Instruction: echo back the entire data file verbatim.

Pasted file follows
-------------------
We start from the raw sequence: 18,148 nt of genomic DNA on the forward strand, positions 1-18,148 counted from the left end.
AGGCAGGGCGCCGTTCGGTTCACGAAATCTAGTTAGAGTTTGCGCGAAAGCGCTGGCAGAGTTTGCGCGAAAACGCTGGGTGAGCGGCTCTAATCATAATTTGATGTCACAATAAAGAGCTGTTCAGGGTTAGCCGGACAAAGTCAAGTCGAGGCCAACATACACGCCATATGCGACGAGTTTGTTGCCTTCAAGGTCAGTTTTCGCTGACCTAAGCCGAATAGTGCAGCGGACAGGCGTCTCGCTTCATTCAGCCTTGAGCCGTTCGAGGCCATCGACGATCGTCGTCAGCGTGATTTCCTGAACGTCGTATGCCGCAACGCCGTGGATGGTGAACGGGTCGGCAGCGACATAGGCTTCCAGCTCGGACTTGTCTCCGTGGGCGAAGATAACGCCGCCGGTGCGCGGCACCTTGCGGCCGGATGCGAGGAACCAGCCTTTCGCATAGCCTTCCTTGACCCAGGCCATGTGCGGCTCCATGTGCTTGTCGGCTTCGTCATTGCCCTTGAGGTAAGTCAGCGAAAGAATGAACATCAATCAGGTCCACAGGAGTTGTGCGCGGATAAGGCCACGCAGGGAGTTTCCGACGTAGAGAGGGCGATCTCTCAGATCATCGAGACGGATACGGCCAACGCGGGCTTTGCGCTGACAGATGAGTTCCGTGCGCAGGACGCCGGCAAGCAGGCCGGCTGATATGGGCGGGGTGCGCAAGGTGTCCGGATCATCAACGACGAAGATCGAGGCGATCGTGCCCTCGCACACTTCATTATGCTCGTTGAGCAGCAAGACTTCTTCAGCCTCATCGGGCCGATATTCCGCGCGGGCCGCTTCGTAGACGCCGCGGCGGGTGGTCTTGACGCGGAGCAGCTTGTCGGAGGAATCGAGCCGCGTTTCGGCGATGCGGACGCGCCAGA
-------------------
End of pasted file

We start from the raw sequence: 18,148 nt of genomic DNA on the forward strand, positions 1-18,148 counted from the left end.
AGGCAGGGCGCCGTTCGGTTCACGAAATCTAGTTAGAGTTTGCGCGAAAGCGCTGGCAGAGTTTGCGCGAAAACGCTGGGTGAGCGGCTCTAATCATAATTTGATGTCACAATAAAGAGCTGTTCAGGGTTAGCCGGACAAAGTCAAGTCGAGGCCAACATACACGCCATATGCGACGAGTTTGTTGCCTTCAAGGTCAGTTTTCGCTGACCTAAGCCGAATAGTGCAGCGGACAGGCGTCTCGCTTCATTCAGCCTTGAGCCGTTCGAGGCCATCGACGATCGTCGTCAGCGTGATTTCCTGAACGTCGTATGCCGCAACGCCGTGGATGGTGAACGGGTCGGCAGCGACATAGGCTTCCAGCTCGGACTTGTCTCCGTGGGCGAAGATAACGCCGCCGGTGCGCGGCACCTTGCGGCCGGATGCGAGGAACCAGCCTTTCGCATAGCCTTCCTTGACCCAGGCCATGTGCGGCTCCATGTGCTTGTCGGCTTCGTCATTGCCCTTGAGGTAAGTCAGCGAAAGAATGAACATCAATCAGGTCCACAGGAGTTGTGCGCGGATAAGGCCACGCAGGGAGTTTCCGACGTAGAGAGGGCGATCTCTCAGATCATCGAGACGGATACGGCCAACGCGGGCTTTGCGCTGACAGATGAGTTCCGTGCGCAGGACGCCGGCAAGCAGGCCGGCTGATATGGGCGGGGTGCGCAAGGTGTCCGGATCATCAACGACGAAGATCGAGGCGATCGTGCCCTCGCACACTTCATTATGCTCGTTGAGCAGCAAGACTTCTTCAGCCTCATCGGGCCGATATTCCGCGCGGGCCGCTTCGTAGACGCCGCGGCGGGTGGTCTTGACGCGGAGCAGCTTGTCGGAGGAATCGAGCCGCGTTTCGGCGATGCGGACGCGCCAGA